(This really bothers me, if you hadn’t already noticed. People don’t rock up to the Olympics and casually demand to have a go at the shot put because they’re really good at archery, or applied physics, or heart surgery, and because “come on, how hard can it be to throw a metal ball? Ha ha ha.” Even the most arrogant prick you’ve ever met knows it takes years of practice, unworldly skill, and real tenacity and determination, not to mention an absurd amount of luck, to get that far – and even then, someone’s sweated blood for four years to finish nineteenth. And so it is with pop music. Now, Earl Van Dyke seems like a great bloke, fully deserving of his reputation as the quiet, dignified, respectful and respected king of Motown’s studio, and I wouldn’t dare disparage any of that – but this record is like the very embodiment of some cocky hipster believing they can just phone it in, and falling flat on their arse, to everyone else’s great amusement. Out of respect for the man, we’ll presume he was ordered to do this and paid it little mind, Motown demanding he record a new lead part over the top of an already perfectly fine pop record (and record it fast, to boot) as album filler, rather than him just strolling in and believing he could do a better job with it than the Marvelettes. Because, quite frankly, it’s embarrassing.)

If Marvelettes fans weren’t likely to be moved by this ill-judged and poorly-executed cover, it’s equally unlikely any hardened jazz cats were particularly impressed either. We can only hope Earl himself was having some fun doing this throwaway jam, splashing his instrumental karaoke all over a fine band track, because I’m not sure anyone else enjoyed the experience.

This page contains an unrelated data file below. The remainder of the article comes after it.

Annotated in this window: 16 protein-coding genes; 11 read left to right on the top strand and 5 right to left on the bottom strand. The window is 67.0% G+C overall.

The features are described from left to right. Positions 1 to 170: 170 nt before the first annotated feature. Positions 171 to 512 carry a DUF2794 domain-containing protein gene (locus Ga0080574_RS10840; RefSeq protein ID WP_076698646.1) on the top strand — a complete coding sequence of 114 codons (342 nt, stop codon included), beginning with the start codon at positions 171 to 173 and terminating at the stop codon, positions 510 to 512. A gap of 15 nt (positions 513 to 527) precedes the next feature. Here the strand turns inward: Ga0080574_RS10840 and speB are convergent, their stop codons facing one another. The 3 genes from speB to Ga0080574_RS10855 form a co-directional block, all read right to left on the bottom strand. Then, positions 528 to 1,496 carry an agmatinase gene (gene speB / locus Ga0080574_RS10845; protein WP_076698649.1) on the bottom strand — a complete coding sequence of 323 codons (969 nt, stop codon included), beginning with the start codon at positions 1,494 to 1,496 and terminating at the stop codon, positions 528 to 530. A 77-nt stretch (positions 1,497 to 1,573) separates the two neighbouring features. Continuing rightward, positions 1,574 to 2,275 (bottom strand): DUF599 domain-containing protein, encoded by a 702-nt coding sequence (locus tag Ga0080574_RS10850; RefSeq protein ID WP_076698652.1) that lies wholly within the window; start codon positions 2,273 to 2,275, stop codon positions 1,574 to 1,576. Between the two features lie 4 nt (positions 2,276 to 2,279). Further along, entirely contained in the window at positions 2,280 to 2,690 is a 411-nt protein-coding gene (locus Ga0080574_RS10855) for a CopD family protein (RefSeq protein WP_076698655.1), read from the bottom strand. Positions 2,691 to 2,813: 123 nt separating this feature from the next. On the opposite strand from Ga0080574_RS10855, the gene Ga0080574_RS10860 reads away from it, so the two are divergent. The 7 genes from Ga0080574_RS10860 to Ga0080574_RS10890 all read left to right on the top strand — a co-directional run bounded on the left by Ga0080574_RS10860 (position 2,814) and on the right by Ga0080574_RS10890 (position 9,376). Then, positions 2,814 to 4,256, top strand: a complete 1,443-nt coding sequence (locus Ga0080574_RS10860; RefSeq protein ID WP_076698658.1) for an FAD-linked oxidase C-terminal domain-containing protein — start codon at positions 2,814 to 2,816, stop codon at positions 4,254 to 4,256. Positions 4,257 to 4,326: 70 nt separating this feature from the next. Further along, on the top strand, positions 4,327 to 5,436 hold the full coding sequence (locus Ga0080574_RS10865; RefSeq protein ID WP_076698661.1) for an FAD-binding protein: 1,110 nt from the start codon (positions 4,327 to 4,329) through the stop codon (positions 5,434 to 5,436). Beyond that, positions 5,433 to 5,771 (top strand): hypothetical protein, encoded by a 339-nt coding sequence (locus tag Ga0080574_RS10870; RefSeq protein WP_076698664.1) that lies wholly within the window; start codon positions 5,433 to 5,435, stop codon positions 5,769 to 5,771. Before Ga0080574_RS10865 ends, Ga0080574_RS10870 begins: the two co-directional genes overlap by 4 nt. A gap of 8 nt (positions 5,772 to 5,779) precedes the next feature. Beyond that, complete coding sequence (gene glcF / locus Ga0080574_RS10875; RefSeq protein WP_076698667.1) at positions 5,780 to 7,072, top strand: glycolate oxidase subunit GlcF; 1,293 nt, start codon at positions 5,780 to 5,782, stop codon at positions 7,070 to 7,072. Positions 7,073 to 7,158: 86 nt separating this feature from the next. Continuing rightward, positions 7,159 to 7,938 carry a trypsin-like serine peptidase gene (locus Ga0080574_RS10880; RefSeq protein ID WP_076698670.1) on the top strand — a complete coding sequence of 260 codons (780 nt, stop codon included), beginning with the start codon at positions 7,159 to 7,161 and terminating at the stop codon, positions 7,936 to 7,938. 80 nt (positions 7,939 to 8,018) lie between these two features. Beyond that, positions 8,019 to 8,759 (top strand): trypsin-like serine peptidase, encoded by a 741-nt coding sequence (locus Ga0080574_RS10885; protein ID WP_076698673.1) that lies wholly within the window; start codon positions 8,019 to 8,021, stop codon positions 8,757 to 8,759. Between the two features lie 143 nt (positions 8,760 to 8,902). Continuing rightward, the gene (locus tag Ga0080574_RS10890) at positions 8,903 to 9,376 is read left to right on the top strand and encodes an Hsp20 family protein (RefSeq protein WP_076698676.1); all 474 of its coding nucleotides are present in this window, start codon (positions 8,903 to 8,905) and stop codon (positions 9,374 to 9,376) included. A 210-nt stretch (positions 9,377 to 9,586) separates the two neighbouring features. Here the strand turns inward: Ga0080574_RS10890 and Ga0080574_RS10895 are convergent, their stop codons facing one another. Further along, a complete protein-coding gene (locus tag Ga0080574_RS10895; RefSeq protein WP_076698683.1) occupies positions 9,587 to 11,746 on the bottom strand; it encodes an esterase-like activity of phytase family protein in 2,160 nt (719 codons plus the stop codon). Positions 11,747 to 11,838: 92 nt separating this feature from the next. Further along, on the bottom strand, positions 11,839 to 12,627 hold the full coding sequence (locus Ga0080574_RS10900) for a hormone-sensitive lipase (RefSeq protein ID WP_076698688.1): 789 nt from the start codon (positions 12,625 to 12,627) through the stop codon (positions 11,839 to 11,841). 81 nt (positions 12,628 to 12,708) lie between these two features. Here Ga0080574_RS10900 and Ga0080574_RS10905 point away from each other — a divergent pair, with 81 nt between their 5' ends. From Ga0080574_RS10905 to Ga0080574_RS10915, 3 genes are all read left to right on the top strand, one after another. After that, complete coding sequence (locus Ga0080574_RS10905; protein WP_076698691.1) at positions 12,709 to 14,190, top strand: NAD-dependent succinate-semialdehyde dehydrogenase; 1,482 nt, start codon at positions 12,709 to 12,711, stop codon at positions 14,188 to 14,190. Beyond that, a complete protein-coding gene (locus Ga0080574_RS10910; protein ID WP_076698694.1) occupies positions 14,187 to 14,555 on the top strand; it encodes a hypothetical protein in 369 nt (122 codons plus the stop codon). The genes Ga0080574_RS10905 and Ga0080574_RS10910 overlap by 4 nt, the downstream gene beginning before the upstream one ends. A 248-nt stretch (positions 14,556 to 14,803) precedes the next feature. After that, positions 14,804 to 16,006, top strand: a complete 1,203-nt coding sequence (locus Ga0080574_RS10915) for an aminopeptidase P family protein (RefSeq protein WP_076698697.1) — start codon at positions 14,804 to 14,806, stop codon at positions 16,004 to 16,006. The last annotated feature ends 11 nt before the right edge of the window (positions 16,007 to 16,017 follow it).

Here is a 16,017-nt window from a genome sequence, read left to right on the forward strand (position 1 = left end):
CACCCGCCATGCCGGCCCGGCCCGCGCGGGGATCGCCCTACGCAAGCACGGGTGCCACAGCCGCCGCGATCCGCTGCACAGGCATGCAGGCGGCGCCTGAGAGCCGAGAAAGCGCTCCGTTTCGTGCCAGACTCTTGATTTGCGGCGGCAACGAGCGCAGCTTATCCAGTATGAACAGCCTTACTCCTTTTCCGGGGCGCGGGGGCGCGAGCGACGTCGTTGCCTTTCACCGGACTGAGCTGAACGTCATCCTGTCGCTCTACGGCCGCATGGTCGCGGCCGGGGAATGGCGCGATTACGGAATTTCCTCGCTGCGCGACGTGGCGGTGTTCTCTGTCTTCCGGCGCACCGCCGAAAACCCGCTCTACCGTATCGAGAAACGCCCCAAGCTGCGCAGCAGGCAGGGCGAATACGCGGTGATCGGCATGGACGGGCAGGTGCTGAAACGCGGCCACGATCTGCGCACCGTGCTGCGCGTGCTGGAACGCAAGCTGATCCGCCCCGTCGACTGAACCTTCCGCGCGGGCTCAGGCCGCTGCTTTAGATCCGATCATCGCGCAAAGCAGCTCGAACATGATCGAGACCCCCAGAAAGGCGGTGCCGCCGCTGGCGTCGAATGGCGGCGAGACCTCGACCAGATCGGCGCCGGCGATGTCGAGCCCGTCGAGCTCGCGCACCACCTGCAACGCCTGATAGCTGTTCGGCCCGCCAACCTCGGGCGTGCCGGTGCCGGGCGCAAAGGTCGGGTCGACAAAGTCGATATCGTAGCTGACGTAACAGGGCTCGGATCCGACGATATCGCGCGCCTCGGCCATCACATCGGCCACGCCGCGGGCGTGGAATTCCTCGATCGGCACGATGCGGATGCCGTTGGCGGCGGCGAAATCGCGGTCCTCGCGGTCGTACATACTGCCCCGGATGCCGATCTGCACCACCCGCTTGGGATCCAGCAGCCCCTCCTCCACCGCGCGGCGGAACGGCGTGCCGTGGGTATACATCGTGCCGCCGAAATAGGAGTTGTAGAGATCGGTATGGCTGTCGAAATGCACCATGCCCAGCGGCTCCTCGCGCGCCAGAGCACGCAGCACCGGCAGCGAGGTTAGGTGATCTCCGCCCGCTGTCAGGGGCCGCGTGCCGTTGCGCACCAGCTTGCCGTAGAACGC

(I’ve had MY say, now it’s your turn. Agree? Disagree? Leave a comment, or click the thumbs at the bottom there. Dissent is encouraged!)


Motown Junkies has reviewed other Motown versions of this song:

You’re reading Motown Junkies, an attempt to review every Motown A- and B-side ever released. Click on the “previous” and “next” buttons below to go back and forth through the catalogue, or visit the Master Index for a full list of reviews so far.

(Or maybe you’re only interested in Earl Van Dyke or the Funk Brothers? Click for more.)

Earl Van Dyke & the Soul Brothers
“All For You”
Dee Mullins
“Love Makes The World Go Round, But Money Greases The Wheel”